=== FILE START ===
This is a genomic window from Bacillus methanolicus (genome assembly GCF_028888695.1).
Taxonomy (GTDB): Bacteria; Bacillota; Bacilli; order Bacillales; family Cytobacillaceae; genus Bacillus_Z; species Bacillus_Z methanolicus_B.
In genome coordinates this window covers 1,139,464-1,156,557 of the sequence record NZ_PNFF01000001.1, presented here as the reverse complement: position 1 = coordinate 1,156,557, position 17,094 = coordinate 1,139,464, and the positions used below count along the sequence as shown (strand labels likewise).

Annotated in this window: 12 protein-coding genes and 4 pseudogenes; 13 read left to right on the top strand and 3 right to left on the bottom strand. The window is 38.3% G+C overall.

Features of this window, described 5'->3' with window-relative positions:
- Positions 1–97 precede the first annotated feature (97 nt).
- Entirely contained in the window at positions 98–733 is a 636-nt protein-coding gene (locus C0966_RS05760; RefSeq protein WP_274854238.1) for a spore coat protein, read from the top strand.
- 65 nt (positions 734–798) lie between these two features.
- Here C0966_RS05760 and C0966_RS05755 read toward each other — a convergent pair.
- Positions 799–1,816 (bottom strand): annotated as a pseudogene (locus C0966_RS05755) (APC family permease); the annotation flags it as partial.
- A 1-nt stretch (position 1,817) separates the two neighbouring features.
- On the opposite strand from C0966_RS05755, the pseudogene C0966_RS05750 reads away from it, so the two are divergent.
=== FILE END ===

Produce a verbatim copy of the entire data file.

This is a genomic window from Bacillus methanolicus (genome assembly GCF_028888695.1).
Taxonomy (GTDB): Bacteria; Bacillota; Bacilli; order Bacillales; family Cytobacillaceae; genus Bacillus_Z; species Bacillus_Z methanolicus_B.
In genome coordinates this window covers 1,139,464-1,156,557 of the sequence record NZ_PNFF01000001.1, presented here as the reverse complement: position 1 = coordinate 1,156,557, position 17,094 = coordinate 1,139,464, and the positions used below count along the sequence as shown (strand labels likewise).

Annotated in this window: 12 protein-coding genes and 4 pseudogenes; 13 read left to right on the top strand and 3 right to left on the bottom strand. The window is 38.3% G+C overall.

Features of this window, described 5'->3' with window-relative positions:
- Positions 1–97 precede the first annotated feature (97 nt).
- Entirely contained in the window at positions 98–733 is a 636-nt protein-coding gene (locus C0966_RS05760; RefSeq protein WP_274854238.1) for a spore coat protein, read from the top strand.
- 65 nt (positions 734–798) lie between these two features.
- Here C0966_RS05760 and C0966_RS05755 read toward each other — a convergent pair.
- Positions 799–1,816 (bottom strand): annotated as a pseudogene (locus C0966_RS05755) (APC family permease); the annotation flags it as partial.
- A 1-nt stretch (position 1,817) separates the two neighbouring features.
- On the opposite strand from C0966_RS05755, the pseudogene C0966_RS05750 reads away from it, so the two are divergent.